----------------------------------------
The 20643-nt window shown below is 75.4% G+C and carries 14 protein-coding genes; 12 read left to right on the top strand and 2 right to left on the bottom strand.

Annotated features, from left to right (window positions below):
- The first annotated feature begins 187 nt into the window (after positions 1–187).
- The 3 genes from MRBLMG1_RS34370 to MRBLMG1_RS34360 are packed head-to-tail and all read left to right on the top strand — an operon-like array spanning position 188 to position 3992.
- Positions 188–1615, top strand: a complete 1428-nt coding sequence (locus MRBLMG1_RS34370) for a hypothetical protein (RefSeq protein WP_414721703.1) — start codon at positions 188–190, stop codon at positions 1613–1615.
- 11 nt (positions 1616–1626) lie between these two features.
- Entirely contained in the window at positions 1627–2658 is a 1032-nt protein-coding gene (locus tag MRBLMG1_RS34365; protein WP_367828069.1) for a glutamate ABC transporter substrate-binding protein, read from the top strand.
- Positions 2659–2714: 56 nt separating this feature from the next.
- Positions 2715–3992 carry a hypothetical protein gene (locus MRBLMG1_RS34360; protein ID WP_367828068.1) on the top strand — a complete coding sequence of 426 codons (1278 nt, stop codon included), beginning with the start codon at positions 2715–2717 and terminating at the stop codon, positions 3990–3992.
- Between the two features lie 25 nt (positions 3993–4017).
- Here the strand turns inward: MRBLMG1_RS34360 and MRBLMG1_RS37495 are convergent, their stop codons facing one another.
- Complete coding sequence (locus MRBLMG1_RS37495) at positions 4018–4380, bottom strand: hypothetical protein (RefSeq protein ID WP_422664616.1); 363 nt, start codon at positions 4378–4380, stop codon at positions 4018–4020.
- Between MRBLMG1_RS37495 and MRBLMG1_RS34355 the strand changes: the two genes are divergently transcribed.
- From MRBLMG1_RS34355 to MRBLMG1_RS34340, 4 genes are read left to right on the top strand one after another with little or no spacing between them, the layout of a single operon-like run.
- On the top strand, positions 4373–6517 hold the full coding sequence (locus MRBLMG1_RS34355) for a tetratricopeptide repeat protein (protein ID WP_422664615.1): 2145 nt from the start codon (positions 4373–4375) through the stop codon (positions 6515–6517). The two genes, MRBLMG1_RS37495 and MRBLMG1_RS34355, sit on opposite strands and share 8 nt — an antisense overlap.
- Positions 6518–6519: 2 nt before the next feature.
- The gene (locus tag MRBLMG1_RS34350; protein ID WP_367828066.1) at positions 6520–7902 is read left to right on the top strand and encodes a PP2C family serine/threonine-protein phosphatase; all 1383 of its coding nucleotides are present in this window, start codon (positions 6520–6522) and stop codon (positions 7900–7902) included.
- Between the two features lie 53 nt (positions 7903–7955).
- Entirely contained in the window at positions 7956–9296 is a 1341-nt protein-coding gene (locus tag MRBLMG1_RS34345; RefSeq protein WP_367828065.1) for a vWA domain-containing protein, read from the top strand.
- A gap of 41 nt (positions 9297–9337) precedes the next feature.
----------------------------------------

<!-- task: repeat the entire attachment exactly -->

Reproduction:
The 20643-nt window shown below is 75.4% G+C and carries 14 protein-coding genes; 12 read left to right on the top strand and 2 right to left on the bottom strand.

Annotated features, from left to right (window positions below):
- The first annotated feature begins 187 nt into the window (after positions 1–187).
- The 3 genes from MRBLMG1_RS34370 to MRBLMG1_RS34360 are packed head-to-tail and all read left to right on the top strand — an operon-like array spanning position 188 to position 3992.
- Positions 188–1615, top strand: a complete 1428-nt coding sequence (locus MRBLMG1_RS34370) for a hypothetical protein (RefSeq protein WP_414721703.1) — start codon at positions 188–190, stop codon at positions 1613–1615.
- 11 nt (positions 1616–1626) lie between these two features.
- Entirely contained in the window at positions 1627–2658 is a 1032-nt protein-coding gene (locus tag MRBLMG1_RS34365; protein WP_367828069.1) for a glutamate ABC transporter substrate-binding protein, read from the top strand.
- Positions 2659–2714: 56 nt separating this feature from the next.
- Positions 2715–3992 carry a hypothetical protein gene (locus MRBLMG1_RS34360; protein ID WP_367828068.1) on the top strand — a complete coding sequence of 426 codons (1278 nt, stop codon included), beginning with the start codon at positions 2715–2717 and terminating at the stop codon, positions 3990–3992.
- Between the two features lie 25 nt (positions 3993–4017).
- Here the strand turns inward: MRBLMG1_RS34360 and MRBLMG1_RS37495 are convergent, their stop codons facing one another.
- Complete coding sequence (locus MRBLMG1_RS37495) at positions 4018–4380, bottom strand: hypothetical protein (RefSeq protein ID WP_422664616.1); 363 nt, start codon at positions 4378–4380, stop codon at positions 4018–4020.
- Between MRBLMG1_RS37495 and MRBLMG1_RS34355 the strand changes: the two genes are divergently transcribed.
- From MRBLMG1_RS34355 to MRBLMG1_RS34340, 4 genes are read left to right on the top strand one after another with little or no spacing between them, the layout of a single operon-like run.
- On the top strand, positions 4373–6517 hold the full coding sequence (locus MRBLMG1_RS34355) for a tetratricopeptide repeat protein (protein ID WP_422664615.1): 2145 nt from the start codon (positions 4373–4375) through the stop codon (positions 6515–6517). The two genes, MRBLMG1_RS37495 and MRBLMG1_RS34355, sit on opposite strands and share 8 nt — an antisense overlap.
- Positions 6518–6519: 2 nt before the next feature.
- The gene (locus tag MRBLMG1_RS34350; protein ID WP_367828066.1) at positions 6520–7902 is read left to right on the top strand and encodes a PP2C family serine/threonine-protein phosphatase; all 1383 of its coding nucleotides are present in this window, start codon (positions 6520–6522) and stop codon (positions 7900–7902) included.
- Between the two features lie 53 nt (positions 7903–7955).
- Entirely contained in the window at positions 7956–9296 is a 1341-nt protein-coding gene (locus tag MRBLMG1_RS34345; RefSeq protein WP_367828065.1) for a vWA domain-containing protein, read from the top strand.
- A gap of 41 nt (positions 9297–9337) precedes the next feature.